Talking About Race

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I talk to Roozle about race sometimes. We just chat about all the differences in all of her friends. Skin color, eye color, height, and anything else she comes up with. We talk about how our differences make us special. How our differences weave into our personal stories, race in particular. She knows how each friend is different than herself. All kids do. Because kids notice differences. So we talk about it. She’s mostly concerned with how tall she is compared to all her friends. She always wants to be measured to see if she’s growing. We also talk about how it’s never okay to not be nice to someone because they are different. And how to be a support to a friend if someone else hurts them for being different.

I grew up not talking about race. Not at home or at school. We all knew racism was bad, but never talked about race. We were taught not just that everyone is equal, but that everyone is the same. But we’re not the same. We never will be. I will never understand what it is like to be a black man in America. I can’t even pretend to try. We are not the same.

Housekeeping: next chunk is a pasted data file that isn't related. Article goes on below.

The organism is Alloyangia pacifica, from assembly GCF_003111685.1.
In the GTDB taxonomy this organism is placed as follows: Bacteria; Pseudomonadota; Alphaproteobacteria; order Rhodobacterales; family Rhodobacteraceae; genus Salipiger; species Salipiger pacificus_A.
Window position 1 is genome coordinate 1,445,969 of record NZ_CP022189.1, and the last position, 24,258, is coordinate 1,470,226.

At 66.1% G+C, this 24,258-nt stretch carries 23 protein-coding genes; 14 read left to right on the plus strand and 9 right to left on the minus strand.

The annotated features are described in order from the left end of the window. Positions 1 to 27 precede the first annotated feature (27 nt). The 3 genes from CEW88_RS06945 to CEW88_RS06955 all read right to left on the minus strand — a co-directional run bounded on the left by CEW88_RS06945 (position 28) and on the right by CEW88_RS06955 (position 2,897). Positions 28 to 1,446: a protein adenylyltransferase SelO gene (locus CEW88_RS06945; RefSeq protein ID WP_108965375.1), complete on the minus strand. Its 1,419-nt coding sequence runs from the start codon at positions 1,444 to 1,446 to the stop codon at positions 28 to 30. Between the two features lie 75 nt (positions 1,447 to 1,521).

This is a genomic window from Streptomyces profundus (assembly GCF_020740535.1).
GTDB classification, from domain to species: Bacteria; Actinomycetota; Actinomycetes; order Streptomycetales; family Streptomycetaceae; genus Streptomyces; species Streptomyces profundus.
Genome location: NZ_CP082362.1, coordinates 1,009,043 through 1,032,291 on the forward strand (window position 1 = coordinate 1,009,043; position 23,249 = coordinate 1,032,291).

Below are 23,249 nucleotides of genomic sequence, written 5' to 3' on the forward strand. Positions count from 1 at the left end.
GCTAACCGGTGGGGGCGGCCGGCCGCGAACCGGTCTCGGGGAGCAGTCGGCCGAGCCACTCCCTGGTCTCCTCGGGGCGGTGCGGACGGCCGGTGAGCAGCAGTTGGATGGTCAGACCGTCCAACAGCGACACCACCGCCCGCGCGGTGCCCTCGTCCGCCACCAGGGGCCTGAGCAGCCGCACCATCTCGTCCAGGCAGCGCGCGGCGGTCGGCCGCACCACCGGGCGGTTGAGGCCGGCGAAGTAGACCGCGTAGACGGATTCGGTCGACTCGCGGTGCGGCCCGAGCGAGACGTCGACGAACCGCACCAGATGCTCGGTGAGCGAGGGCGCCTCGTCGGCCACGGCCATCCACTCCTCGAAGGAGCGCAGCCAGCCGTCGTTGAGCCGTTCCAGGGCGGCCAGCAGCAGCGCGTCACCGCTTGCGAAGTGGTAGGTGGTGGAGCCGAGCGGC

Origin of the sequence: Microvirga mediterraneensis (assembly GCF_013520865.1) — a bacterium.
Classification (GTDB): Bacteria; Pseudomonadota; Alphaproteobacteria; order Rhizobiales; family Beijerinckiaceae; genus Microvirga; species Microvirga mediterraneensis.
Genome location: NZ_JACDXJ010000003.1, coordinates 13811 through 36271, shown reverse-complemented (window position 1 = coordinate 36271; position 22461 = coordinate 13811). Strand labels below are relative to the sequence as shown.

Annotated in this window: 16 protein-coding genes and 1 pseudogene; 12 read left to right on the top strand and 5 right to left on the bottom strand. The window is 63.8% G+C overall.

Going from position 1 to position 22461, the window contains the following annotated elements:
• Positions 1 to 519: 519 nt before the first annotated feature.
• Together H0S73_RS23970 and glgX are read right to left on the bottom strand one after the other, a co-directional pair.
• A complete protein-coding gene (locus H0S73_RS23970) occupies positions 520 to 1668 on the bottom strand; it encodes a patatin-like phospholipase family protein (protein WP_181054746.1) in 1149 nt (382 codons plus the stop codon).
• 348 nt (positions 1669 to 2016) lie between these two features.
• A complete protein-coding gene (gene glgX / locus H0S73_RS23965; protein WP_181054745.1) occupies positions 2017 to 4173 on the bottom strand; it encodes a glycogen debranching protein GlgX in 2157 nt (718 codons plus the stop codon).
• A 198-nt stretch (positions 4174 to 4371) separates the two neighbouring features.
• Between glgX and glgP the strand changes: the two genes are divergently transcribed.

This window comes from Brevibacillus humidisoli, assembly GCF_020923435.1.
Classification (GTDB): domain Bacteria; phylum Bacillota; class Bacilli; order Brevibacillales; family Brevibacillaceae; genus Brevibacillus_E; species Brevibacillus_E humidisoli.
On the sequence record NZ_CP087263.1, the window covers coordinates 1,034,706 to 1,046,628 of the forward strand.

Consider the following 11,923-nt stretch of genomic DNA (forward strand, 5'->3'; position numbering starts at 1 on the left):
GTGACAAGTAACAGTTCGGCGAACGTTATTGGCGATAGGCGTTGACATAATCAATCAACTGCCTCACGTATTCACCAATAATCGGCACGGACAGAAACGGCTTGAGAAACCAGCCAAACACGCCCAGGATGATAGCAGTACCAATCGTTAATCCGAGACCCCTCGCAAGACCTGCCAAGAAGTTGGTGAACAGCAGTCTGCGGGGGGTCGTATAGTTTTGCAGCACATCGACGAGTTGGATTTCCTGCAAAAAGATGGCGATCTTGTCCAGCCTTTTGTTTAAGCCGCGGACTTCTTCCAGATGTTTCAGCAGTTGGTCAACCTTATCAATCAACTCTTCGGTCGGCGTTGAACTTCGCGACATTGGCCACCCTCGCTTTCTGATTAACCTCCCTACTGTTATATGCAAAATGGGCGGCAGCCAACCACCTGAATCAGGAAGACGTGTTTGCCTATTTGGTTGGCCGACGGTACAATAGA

When I was thirteen, I read Malcolm X for the first time. I was shocked. My little white privilege private school mind was blown. I hung a poster on my door, “By any means necessary.” I was ready to fight. The only problem was, I didn’t know any people of color. And everyone I did know didn’t want to talk about race. Because they, too, were pretending to be colorblind.

So we talk about race freely in our house. We talk about different cultures, different languages, and different skin colors. It’s not always comfortable, but we’re no longer pretending. It’s a start.

This week’s challenge is to talk about race. Black, white, brown, we all need to keep this conversation going. Ask your kids questions. Talk about differences. Learn how to listen. Start small. Start now.

Author: Casey

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